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- The bank rate
- Oil price
- Food prices
- The China effect
- Manufacturing prices
- Factory gate prices
- Shop prices
The UK bank rate
If the UK's bank rate (what we all used to call 'base' rate) rises, mortgage rates won't be far behind. That could mean higher mortgage payments for millions.
This chart will give you an idea of just how low the UK bank rate currently is. It shows the bank rate in red, and RPI minus the bank rate in blue going back to 1948.
In other words, RPI is about as high as it's been compared with the Bank's core interest rate since 1980. For how long can this continue?
Oil price in US$
Oil in US$ had risen sharply since 2009. Then last year, the oil price fell. The price of oil did rise again since then, but the cost of US crude is now £61/barrel, about 3% lower than at the start of 2011.
January UK CPI was up 1.9% year-on-year; down from 2.0% the previous month. Meanwhile, RPI was up 2.8% on a year ago, compared to 2.7% in December.
Oil prices lead year-on-year percent changes in our cost of living by around three months. A rising oil price may see inflation rise further.
CRB/Reuters food index
With around 11% of the UK CPI consisting of foodstuffs, this index is a useful indicator of future cost of living rises. Food prices are more volatile than changes in the overall cost of living.
The index rose by more than 10% over the last decade, but of now, the index is in fact down around 7% year-on-year.
That could indicate that Britain's inflationary pressures are easing for the moment.
Many of the goods we buy in our shops are made in China. So China's inflation rate is now a major determinant of the UK's cost of living.
For years, we've been used to paying lower prices on our Chinese imports. But soaring wages and pricier food drove up CPI in China, and that meant higher costs for British consumers.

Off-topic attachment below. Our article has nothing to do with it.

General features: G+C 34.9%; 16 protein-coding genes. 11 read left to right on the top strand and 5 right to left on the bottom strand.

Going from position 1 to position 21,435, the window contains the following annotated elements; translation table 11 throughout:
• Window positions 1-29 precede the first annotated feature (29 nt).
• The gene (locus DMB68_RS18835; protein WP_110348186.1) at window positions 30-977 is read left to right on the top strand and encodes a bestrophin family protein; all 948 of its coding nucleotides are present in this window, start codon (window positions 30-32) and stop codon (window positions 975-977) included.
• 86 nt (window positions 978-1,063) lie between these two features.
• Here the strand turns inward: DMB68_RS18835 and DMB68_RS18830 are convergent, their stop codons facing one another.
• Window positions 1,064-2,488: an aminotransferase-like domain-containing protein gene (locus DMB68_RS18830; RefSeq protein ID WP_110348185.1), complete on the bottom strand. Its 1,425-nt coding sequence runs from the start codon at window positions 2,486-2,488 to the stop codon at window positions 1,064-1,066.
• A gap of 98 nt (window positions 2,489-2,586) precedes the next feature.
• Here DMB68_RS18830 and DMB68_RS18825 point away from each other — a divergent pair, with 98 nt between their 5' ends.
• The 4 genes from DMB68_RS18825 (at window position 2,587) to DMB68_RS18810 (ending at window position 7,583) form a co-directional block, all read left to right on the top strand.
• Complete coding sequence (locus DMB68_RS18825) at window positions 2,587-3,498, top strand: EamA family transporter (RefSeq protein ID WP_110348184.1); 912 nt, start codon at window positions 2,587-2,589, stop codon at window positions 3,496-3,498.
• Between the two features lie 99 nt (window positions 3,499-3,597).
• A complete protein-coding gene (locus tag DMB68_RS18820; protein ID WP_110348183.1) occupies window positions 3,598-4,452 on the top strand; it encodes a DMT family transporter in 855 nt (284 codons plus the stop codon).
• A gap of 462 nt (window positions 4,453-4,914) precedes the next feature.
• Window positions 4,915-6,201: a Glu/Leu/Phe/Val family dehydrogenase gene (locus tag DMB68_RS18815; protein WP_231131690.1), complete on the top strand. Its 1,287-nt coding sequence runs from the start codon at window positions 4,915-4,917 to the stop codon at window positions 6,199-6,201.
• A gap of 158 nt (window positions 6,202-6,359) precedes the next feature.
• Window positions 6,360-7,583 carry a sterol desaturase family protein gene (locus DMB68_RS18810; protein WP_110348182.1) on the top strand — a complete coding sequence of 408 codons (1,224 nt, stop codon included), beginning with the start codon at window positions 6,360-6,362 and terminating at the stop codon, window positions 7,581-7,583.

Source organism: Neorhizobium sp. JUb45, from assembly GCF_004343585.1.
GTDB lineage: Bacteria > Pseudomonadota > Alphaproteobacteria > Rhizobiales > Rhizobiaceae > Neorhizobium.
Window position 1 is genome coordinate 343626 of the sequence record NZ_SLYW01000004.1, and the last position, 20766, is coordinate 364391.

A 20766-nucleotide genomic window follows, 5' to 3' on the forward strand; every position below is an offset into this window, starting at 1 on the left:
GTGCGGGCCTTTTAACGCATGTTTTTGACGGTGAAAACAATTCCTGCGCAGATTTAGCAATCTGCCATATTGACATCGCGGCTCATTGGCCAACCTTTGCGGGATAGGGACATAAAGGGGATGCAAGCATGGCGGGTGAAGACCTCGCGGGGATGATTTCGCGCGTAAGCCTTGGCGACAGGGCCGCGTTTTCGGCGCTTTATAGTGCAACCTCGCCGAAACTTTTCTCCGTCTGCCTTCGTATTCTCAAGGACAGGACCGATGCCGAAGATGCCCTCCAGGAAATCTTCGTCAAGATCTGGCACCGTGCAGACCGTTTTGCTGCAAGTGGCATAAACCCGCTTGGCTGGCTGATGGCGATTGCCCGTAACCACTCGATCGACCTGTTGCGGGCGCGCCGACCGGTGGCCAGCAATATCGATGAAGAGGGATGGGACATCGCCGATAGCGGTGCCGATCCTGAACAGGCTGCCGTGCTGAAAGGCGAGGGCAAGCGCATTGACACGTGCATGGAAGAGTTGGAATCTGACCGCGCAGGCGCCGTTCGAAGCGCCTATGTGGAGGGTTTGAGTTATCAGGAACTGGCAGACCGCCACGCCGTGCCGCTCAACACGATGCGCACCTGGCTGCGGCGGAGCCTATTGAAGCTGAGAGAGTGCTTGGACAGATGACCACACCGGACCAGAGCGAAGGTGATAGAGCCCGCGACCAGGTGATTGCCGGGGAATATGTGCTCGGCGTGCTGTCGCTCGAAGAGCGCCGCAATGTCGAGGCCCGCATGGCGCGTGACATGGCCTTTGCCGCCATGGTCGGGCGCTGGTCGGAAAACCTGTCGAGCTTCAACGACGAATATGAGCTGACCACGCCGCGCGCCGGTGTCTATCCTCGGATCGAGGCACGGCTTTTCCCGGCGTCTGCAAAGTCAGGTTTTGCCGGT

This year has seen Chinese inflation slip. February's Chinese CPI was up by just 2% year-on-year.
The CBI MTE survey
This survey gives the latest snapshot of UK manufacturing trends. It's a handy guide to price pressures at the factory gate – and to CPI inflation.
For February, this sub-index stood at 17, ie, 17% more survey respondents expected their selling prices in three months' time to be higher rather than lower.
The index leads UK inflation by some two months. The latest downtick suggests some inflationary pressure is easing for the moment.
The producer price index (PPI)
The 'output' PPI - often called the 'factory gate' price – measures what the UK's manufacturers charge their retail customers, who in turn sell on to us.
PPI output prices tend to be more volatile than consumer prices, but the overall trend is similar and they are a handy warning indicator.
January's output PPI was 0.9% higher year-on-year. This slight downtick in PPI suggests some inflationary pressure is easing for the moment.
UK average weekly earnings (AWE) index
If wages rise, employers try to pass these costs onto customers by raising prices, thus pushing up inflation. UK labour costs are rising.
December AWE index shows total UK wages climbing an annualised 1.1%.
A sudden jump in pay packets would add to inflationary pressures and could force a rate hike sooner than expected.
The BRC Nielsen shop price index
This is a key indicator of what's happening to prices in Britain's shops. So it's a very handy guide as to what to expect from UK CPI inflation.
In January, the BRC Neilsen Shop Price index was down 1.0% year-on-year. It tends to be 1-2% below UK CPI.
The downwards trend in the SPI suggests inflationary pressure in Britain is easing for the moment.
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